The last word on concept albums… for now

The last thing I’ll say about concept albums, and I’ll try not to go on for 47 paragraphs this time, is that I think it’s easier (and maybe more necessary) to do a concept album when your music is more abstract and/or experimental.

I think my approach would be a lot different if:

a) I could sing
b) I could adhere to a recognizable song structure
c) I could write lyrics about something other than science and man-made disasters

In other words, if I were a better songwriter, I would probably focus on crafting songs. As it is, my music is more sprawling and chaotic, and the only way I can rein it in at all for the purpose of producing an album is by coming up with an overarching concept.

The art of the concept album

A concept albumI love concept albums. They’re self-indulgent and pompous… two of the best traits a musician can have! (And anyone who thinks punk’s ascension in the late ’70s killed off pomposity in rock music is deluding themselves. Punk is as pompous as it can get!)

Anyway… the topic of concept albums came up in the RPM forums today, and I wrote such a self-indulgent and pompous post on the matter that I just felt I had to cross-post it here. To wit:

I don’t think I’m capable of making an album that’s not a concept album… although the nature of what constitutes a concept album can vary a lot. Let’s see… here’s a complete chronology of my solo albums and EPs since I really got into doing this in 2001.

Concept: All track titles are nicknames a particular friend of mine has had at some point in his life; music on each track corresponds to characteristics of the nickname.

TAI CHI AND CHAI TEA (October 2003)
Concept: Not so much, really, although I did structure the CD as if it were two sides, with a “Tai Chi” side and a “Chai Tea” side, and the track sequence was designed around that. Oh, and there’s a 13-minute, 5-“movement” suite about the Iraq war, to make up for the lack of an overall concept.

Concept: Atari. All of the tracks have Atari 2600 sounds incorporated in them.

Concept: Can it get any more grandiose? The album represents the entire arc of the existence of the universe, from Big Bang to Heat Death. A suite in the middle also represents the entire arc of human existence from cavemen to the present day, in case it wasn’t pretentious enough already. I was so spent by the concept on this album that I went two years without recording anything after it was completed.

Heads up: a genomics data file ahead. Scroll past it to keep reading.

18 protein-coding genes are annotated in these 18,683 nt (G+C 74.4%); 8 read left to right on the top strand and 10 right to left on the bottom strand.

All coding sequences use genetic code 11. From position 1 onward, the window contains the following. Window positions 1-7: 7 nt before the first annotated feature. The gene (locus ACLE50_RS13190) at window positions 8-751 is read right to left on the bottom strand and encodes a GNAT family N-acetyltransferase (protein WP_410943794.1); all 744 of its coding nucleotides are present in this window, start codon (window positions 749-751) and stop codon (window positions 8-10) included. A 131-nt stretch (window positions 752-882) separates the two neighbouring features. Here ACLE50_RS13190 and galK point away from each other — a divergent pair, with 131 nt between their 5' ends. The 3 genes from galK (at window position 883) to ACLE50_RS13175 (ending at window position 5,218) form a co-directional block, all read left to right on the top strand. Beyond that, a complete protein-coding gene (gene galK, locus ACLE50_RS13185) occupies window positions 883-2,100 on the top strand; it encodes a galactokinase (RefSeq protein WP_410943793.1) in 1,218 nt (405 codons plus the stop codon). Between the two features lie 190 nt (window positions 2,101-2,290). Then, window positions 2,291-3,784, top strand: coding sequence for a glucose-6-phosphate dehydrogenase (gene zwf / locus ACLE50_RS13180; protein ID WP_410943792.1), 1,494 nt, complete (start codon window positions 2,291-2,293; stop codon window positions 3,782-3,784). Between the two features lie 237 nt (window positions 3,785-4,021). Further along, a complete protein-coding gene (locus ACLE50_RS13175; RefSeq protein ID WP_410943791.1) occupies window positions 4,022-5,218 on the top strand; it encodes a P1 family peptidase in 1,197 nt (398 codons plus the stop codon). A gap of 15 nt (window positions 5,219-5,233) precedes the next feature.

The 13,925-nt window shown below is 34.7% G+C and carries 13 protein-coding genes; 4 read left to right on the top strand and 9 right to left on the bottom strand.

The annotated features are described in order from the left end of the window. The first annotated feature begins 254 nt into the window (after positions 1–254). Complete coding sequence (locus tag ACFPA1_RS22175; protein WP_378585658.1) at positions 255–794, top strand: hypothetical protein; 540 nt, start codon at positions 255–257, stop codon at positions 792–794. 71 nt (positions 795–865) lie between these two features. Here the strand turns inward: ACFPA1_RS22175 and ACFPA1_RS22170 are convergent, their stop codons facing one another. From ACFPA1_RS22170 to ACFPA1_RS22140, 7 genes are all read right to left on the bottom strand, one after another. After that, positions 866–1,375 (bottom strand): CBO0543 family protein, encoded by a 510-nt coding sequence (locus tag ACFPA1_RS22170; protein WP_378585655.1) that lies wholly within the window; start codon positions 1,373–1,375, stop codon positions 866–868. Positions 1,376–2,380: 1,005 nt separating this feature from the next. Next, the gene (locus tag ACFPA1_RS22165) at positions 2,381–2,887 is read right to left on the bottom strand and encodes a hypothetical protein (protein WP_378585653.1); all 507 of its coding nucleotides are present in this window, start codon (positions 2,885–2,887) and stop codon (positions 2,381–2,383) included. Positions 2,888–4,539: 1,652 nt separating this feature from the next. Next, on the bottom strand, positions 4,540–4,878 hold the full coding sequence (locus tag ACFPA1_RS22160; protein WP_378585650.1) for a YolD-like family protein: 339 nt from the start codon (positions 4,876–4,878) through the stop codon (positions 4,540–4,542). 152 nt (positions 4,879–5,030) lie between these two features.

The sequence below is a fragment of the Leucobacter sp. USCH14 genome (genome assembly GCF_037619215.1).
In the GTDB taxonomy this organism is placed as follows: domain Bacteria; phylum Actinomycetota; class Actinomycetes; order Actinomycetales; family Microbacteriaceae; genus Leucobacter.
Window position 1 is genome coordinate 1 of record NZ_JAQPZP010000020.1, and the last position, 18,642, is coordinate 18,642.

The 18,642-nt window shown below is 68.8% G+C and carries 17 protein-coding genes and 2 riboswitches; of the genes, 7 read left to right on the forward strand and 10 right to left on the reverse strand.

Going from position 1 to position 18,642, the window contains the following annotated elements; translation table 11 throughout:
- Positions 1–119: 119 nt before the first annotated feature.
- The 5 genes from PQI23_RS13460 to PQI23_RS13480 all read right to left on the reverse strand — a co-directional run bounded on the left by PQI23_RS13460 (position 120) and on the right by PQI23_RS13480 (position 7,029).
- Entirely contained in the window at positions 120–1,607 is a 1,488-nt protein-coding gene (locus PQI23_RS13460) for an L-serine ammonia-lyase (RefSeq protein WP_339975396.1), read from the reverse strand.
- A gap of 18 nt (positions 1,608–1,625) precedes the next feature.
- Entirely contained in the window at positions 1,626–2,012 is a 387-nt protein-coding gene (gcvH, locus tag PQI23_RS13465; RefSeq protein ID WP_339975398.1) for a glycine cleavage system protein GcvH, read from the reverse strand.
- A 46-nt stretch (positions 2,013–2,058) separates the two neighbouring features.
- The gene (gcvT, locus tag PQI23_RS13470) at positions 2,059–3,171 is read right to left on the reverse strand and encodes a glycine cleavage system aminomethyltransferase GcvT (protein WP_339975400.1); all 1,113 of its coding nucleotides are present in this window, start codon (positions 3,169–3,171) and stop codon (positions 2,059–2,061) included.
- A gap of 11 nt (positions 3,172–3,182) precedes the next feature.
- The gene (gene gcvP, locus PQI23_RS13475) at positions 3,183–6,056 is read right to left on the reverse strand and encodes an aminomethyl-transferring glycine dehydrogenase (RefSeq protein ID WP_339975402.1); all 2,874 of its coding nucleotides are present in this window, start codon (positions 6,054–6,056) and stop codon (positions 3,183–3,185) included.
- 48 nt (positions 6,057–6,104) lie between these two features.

Concept: Probably the only thing I’ve ever done without a real concept, but I guess I was trying to capture the essence of all of my musical influences, right down to the second-hand nature of the album’s title.

DIVISION BY ZERO [VOL. I] (EP, August 2007)
Concept: The beginning of an extended autobiographical project. Each track has a year in the title and corresponds to some significant event in my life from that year. This 3-song EP features events from 1973 (my conception), 1976 (not sure, but it involves a new bed, vomit and hospitalization) and 1978 (pizza).

Concept: This was my RPM submission last year. The concept is strange places, or more accurately, places made strange by human activity. Each track is a sonic representation of some of my favorite made-weird-by-people places on earth.

TECHNETIUM (EP, February 2008)
Concept: A one-track, 38-minute “EP”; the characteristics of this minimalist techno track were determined based on properties of the technetium atom. Yeah… I forgot to mention “nerd alert.”

Concept: The Mellotron. Oh, how I love it.

THE BEE LP! (October 2008)
Concept: Bees. All tracks represent something about bees and their behavior.

Concept: This is going to be my RPM submission for this year. Each track title is an anagram of my name. The first letters of each of the 13 tracks, in order, spell out my name. How’s that for establishing some parameters for yourself.

Anyway… my reason for going on at such length here (besides extreme narcissism) is to perhaps give some ideas as to how broad the idea of a “concept album” can be — and how inspiring it can be to dive into a project like this with a specific concept in mind. I find I can be most creative when I have a set of parameters to work within. It gives me a starting point… and a destination.